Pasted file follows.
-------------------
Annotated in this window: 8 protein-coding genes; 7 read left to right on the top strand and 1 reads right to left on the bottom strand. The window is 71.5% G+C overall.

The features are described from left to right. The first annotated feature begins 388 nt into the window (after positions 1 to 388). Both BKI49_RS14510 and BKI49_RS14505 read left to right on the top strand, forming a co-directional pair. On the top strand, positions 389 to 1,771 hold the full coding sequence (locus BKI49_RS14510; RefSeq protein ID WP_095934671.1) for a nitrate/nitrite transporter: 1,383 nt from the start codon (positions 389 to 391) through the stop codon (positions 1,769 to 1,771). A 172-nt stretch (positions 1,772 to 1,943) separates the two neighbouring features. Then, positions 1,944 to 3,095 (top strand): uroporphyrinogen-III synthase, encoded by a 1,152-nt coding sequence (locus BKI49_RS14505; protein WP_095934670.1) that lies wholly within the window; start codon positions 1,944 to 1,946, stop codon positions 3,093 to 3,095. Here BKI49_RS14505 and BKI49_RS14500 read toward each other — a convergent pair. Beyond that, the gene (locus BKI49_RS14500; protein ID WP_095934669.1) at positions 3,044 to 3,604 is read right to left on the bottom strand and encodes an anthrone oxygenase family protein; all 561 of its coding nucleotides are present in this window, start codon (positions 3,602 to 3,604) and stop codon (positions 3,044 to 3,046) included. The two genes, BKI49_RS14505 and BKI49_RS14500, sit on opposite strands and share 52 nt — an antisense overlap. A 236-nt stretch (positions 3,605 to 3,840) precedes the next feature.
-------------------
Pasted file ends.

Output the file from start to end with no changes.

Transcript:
Annotated in this window: 8 protein-coding genes; 7 read left to right on the top strand and 1 reads right to left on the bottom strand. The window is 71.5% G+C overall.

The features are described from left to right. The first annotated feature begins 388 nt into the window (after positions 1 to 388). Both BKI49_RS14510 and BKI49_RS14505 read left to right on the top strand, forming a co-directional pair. On the top strand, positions 389 to 1,771 hold the full coding sequence (locus BKI49_RS14510; RefSeq protein ID WP_095934671.1) for a nitrate/nitrite transporter: 1,383 nt from the start codon (positions 389 to 391) through the stop codon (positions 1,769 to 1,771). A 172-nt stretch (positions 1,772 to 1,943) separates the two neighbouring features. Then, positions 1,944 to 3,095 (top strand): uroporphyrinogen-III synthase, encoded by a 1,152-nt coding sequence (locus BKI49_RS14505; protein WP_095934670.1) that lies wholly within the window; start codon positions 1,944 to 1,946, stop codon positions 3,093 to 3,095. Here BKI49_RS14505 and BKI49_RS14500 read toward each other — a convergent pair. Beyond that, the gene (locus BKI49_RS14500; protein ID WP_095934669.1) at positions 3,044 to 3,604 is read right to left on the bottom strand and encodes an anthrone oxygenase family protein; all 561 of its coding nucleotides are present in this window, start codon (positions 3,602 to 3,604) and stop codon (positions 3,044 to 3,046) included. The two genes, BKI49_RS14505 and BKI49_RS14500, sit on opposite strands and share 52 nt — an antisense overlap. A 236-nt stretch (positions 3,605 to 3,840) precedes the next feature.